In an effort to negotiate a new labour agreement for the hospitality industry, the Immigration Department is reviewing its strict English language requirements for foreign workers.
As part of a government-led inquiry into temporary workers, 457 visa holders must have “functional English”.
However, Restaurant and Catering Australia chief executive John Hart said the hospitality industry is concerned the Immigration Department’s expectations for 457 visa holders are becoming too high.
“The reality is that most of the people coming into the business are cooks and chefs and many of the kitchens, especially in the ethnic cuisine, don’t use English at all,” he said, as reported by The Australian.
“The language of the kitchen is the language of the cuisine. It is not appropriate to set the bar so high where there’s no requirement for English in the workplace, particularly with cooks and chefs,” he said.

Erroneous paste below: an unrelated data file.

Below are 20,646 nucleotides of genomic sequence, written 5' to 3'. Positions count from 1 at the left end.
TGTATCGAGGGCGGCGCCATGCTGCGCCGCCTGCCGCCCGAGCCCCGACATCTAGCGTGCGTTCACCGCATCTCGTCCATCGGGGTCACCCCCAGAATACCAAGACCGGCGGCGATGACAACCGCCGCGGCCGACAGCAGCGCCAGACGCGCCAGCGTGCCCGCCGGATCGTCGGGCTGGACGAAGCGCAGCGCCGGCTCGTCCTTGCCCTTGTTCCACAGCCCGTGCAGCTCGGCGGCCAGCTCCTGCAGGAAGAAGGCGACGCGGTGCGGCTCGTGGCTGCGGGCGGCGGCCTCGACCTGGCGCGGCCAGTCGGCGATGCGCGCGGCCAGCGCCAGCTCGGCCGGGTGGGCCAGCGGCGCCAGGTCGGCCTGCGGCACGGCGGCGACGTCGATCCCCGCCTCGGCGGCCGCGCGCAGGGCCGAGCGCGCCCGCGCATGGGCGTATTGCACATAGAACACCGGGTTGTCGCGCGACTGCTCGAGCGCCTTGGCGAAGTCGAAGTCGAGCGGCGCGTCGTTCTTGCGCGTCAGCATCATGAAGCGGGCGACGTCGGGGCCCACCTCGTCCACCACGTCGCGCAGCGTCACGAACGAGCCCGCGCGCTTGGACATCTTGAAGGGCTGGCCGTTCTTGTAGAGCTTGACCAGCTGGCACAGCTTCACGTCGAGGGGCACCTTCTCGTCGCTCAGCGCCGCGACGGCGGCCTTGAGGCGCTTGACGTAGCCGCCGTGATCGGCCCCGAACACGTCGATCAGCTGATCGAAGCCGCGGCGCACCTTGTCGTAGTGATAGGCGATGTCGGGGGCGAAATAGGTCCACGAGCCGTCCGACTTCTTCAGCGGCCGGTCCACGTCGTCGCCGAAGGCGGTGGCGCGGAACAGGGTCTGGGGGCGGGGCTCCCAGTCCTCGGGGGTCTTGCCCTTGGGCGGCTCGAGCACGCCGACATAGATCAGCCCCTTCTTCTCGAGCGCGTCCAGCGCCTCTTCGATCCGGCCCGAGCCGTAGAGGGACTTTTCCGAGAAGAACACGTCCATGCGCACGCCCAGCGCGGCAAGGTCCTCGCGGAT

Austrade, which is responsible for the sector, has told the Productivity Commission the tourism and hospitality industry is facing a shortage of 56,000 workers next year unless foreign staff are introduced.
The Australian Trade Commission’s submission argued government needs to take a more flexible approach to the temporary 457 visas to pay hospitality workers market rates rather than the $53,900 base salary the scheme has set.
“Austrade recommends the Commission consider how the 457 visa could better enable access to skilled workers in demand for the tourism industry, particularly in regional and remote areas and during peak seasonal periods,” the submission said.
Separately, the Department is also evaluating an industry request to fast-track thousands more foreign chefs and cooks on temporary work visas.